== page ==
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From Nemours' KidsHealth
- How Do Doctors Test for Allergies?
- Asthma Basics
- Managing Asthma
- Bug Bites and Stings
- All About Allergies
- Allergy Shots
- Environmental Control Measures
- Food Allergies
- Milk Allergy in Infants
- Immune System
- How Do Doctors Test for Food Allergies?
- What Is Skin Testing for Allergies?
- Do Allergies Cause Asthma?
- Definition: Allergy-Triggered Asthma
- Nut and Peanut Allergy
- Egg Allergy
- Blood Test: Allergen-Specific Immunoglobulin E (IgE)
- Asthma Center
- Serious Allergic Reactions (Anaphylaxis)
- Seasonal Allergies (Hay Fever)
- Can Kids Get Allergies All Year?
- Hives (Urticaria)
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Serious Allergic Reactions (Anaphylaxis)
Kids with severe allergies can be at risk for a sudden, potentially life-threatening allergic reaction called anaphylaxis. This reaction can be frightening — a child may feel like his or her throat is closing or might faint, for example.
But the good news is that when treated properly, anaphylaxis can be managed.
Anaphylaxis isn't common, but some kids with allergies are more at risk for it. So if your child has allergies, it's important to know about it and be prepared.
Signs of Anaphylaxis
As with other allergies, anaphylaxis can trigger symptoms in any of these four body systems:
- gastrointestinal system
- respiratory system
- cardiovascular system
An allergic reaction might be a medical emergency if it happens in two or more of these systems — for example, hives on the skin together with stomach pain.
The most common signs that someone might have anaphylaxis after exposure to an allergen are:
- difficulty breathing
- tightness in the throat or feeling like the throat or airways are closing
- hoarseness or trouble speaking
- nasal stuffiness or coughing
- nausea, abdominal pain, or vomiting
- fast heartbeat or pulse
- skin itching, tingling, redness, or swelling
Timely Treatment Needed
Anaphylaxis requires immediate treatment. It can get worse very quickly. This is why doctors usually want people with life-threatening allergies to carry a medication called epinephrine. Epinephrine enters the bloodstream and works quickly against serious allergy symptoms; for example, it decreases swelling and raises blood pressure.
Epinephrine is given as an injection. This isn't as scary as it sounds, though — there's no big needle and plunger involved. Instead, doctors will prescribe an auto injector about the size of a large pen that's easy for parents — and older kids — to carry and use. If your child is prescribed epinephrine, your doctor will show you how to use it.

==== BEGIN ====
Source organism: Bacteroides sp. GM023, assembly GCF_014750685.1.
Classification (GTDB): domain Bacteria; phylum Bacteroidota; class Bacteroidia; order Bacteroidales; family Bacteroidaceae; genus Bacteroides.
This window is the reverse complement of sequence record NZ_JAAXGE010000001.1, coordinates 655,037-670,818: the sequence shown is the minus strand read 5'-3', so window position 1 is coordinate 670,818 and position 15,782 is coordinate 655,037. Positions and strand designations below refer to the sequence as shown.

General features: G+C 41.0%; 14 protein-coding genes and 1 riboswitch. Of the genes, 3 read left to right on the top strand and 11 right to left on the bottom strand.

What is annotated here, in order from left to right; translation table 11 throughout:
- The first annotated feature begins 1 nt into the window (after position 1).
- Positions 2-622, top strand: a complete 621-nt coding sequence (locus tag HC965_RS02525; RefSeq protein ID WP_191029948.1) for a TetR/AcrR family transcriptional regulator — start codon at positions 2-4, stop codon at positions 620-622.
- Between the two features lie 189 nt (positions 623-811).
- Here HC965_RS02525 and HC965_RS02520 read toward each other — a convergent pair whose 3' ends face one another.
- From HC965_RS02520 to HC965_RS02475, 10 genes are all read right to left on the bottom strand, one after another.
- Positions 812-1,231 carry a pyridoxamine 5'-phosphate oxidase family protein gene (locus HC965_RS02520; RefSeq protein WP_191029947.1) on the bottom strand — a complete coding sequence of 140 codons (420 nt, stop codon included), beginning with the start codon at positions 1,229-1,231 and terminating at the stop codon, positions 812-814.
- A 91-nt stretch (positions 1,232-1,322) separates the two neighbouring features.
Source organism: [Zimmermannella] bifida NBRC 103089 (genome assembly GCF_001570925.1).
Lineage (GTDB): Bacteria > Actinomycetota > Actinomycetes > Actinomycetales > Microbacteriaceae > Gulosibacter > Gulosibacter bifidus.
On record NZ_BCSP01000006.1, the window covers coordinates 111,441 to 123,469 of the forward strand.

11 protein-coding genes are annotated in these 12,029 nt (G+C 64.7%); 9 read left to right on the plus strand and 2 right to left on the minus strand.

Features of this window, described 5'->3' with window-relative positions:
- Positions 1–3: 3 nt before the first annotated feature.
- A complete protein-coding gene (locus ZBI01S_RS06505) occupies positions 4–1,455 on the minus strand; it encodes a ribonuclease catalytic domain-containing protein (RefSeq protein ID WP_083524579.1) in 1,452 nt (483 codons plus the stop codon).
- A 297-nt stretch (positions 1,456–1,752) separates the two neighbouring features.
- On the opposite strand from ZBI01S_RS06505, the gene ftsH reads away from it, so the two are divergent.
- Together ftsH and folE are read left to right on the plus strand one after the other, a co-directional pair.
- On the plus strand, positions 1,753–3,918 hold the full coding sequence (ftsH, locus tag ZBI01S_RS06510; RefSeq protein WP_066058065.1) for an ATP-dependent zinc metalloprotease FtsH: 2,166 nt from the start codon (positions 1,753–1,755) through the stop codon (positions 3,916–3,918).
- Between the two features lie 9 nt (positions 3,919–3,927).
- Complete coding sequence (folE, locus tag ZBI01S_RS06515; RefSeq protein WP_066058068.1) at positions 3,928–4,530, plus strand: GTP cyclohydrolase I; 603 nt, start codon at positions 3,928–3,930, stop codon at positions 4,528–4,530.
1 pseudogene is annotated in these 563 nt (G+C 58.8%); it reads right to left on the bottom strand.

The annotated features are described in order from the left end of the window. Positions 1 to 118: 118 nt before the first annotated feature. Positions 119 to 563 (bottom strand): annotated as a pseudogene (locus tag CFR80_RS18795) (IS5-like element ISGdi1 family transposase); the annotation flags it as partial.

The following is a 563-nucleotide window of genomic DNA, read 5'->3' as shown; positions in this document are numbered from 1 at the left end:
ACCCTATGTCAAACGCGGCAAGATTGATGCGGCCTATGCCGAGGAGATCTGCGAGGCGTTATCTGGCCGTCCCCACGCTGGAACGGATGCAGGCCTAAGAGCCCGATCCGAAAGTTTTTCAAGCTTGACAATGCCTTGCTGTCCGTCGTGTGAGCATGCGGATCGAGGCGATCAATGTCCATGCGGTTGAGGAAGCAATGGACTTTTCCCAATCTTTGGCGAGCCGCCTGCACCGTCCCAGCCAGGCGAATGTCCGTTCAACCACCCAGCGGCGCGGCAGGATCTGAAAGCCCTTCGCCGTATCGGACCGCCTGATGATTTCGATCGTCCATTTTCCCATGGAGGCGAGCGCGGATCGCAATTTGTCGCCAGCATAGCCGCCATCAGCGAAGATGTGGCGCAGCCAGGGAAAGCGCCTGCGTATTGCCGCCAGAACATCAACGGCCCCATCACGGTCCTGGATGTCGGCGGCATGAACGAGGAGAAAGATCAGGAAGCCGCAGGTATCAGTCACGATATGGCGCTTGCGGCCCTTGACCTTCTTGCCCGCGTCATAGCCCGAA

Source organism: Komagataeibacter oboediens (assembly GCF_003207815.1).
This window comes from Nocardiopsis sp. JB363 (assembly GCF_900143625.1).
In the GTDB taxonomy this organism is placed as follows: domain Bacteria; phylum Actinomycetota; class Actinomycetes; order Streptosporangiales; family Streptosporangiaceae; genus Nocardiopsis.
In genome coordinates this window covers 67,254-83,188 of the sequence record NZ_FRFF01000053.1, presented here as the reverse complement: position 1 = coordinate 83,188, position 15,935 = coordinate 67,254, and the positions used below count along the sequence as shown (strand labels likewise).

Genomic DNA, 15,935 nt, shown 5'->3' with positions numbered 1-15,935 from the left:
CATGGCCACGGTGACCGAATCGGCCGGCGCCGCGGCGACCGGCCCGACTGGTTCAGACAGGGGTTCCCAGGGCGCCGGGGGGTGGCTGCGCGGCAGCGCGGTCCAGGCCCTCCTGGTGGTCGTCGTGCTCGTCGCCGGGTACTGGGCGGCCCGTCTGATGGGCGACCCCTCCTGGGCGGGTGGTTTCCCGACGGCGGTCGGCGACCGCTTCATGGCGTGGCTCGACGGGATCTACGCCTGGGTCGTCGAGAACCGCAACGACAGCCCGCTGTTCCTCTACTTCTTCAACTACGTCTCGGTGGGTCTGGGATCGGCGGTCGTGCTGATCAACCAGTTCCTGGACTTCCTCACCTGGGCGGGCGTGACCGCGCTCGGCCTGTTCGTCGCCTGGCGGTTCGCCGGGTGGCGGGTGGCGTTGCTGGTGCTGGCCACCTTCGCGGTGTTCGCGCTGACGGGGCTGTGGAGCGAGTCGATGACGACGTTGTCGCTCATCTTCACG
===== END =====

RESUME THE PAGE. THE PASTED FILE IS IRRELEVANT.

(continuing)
Your doctor also might instruct you to give your child over-the-counter (OTC) antihistamines, too — but they won't work alone. OTC antihistamines are never a replacement for epinephrine in life-threatening reactions.
If Your Child Has a Serious Reaction
If your child shows signs of a serious allergic reaction, call 911 or seek immediate medical care at a hospital emergency room. And if your child has a known allergy and carries epinephrine, take these steps:
Step 1: Give epinephrine right away. If you are alone with your child, administer this medication first, then call 911. If you are not alone with your child, have someone else call 911 while you administer the medication.
Step 2: Call 911 or get to the nearest emergency room. After your child receives epinephrine, go to an emergency room immediately. Sometimes a child has a second wave of symptoms (called a biphasic reaction). So the hospital will observe your child for at least 4 hours to be sure he or she is OK and provide additional treatment, if needed.
Serious allergies can be alarming. But they're a lot easier to recognize and treat now than in the past, thanks to greater awareness and the availability of epinephrine. Also, make sure that any caregivers, teachers, or coaches know about the allergy and what to do in an emergency.
Reviewed by: Sheelagh M. Stewart, RN, MPH
Date reviewed: February 2012